your finger nails may scratch the surface, or your finger oils may
change the resistance.
The joint brakes are electromechanical devices which attract
a rotor to a stator when energized. This allows the joint to be
locked in any position without the need for continuous motor current
which can cause excessive motor heating. In general the brakes are
about as strong as the joint motor. Thus if a brakes slips when
energized, it probably means that you are trying to handle too heavy
a load. At maximum load, the brakes must be used as often as
possible, as the motors are not capable of continuous output torques
at these levels. Refer to the specification sheet for the maximum
intermittent and continuous torque levels for each joint.
Tachometers are used on each joint to give an indication of
motor or joint velocity, for use in velocity servoing and also for
damping in position servoing. Joints 1 thru 5 have electromechanical
tachometers. These are either directly connected to each motor, or
are geared, as in the case of joints 2 and 4. Joints 6 and 7 have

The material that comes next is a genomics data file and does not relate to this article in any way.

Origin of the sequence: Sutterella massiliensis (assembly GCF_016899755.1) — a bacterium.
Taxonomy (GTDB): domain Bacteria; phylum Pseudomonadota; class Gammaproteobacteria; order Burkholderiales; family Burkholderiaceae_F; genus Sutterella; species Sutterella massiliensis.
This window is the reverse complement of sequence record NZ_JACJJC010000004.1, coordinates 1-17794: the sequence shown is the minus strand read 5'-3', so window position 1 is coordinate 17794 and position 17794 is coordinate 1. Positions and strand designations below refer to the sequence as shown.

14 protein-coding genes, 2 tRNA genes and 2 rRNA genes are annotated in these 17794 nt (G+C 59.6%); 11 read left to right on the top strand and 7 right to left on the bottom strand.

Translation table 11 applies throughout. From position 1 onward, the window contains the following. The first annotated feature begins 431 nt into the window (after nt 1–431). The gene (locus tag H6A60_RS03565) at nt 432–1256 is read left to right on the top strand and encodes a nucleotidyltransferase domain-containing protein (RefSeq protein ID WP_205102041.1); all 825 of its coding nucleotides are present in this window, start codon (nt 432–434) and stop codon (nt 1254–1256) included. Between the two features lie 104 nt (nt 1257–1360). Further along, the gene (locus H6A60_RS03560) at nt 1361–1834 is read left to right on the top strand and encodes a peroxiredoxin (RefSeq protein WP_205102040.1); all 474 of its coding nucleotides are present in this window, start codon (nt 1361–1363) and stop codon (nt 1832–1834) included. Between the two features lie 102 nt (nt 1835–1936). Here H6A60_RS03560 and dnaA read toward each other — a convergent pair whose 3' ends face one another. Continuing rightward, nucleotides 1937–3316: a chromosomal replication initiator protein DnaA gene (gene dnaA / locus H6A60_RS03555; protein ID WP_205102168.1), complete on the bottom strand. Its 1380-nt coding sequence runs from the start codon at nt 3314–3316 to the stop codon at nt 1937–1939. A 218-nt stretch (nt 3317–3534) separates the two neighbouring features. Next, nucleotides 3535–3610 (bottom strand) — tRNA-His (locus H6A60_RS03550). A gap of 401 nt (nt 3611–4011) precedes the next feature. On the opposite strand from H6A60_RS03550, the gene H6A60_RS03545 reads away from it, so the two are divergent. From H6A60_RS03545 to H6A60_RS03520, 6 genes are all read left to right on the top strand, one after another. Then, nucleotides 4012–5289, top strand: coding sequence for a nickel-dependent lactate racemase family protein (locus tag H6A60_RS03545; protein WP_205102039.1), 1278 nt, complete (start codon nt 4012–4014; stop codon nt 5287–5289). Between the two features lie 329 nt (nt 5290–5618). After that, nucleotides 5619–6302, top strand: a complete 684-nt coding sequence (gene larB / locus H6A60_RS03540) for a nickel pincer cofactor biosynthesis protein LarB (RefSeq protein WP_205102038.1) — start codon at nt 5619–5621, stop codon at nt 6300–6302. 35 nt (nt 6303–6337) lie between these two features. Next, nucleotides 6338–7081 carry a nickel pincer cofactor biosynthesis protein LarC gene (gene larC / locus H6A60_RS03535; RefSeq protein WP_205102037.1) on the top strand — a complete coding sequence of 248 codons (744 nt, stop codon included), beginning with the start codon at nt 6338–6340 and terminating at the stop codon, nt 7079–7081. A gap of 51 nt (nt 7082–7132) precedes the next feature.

electronic tachometers. The derivation of motor speed is done with
circuitry located in the power supply.
The hand is interfaced to the arm with a threaded ring.
Unscrewing this ring and then pulling lightly on the hand will
release the hand. You will then see the printed circuit borad type
of connector which is the electrical interface between the arm and
hand. The hand has a motor, a set of internal keys, a screw thread
drive shaft and driven nut, and a potentiometer element position
sensor imbedded in the hand structure.
All joints on the arm are wired the same. Inside the
shoulder there is a p.c. board connector manifold with 6 sockets
corresponding to joints 2 thru 7. The socket for joint 1 is located
in the underside of the base of the arm. Although not all the pins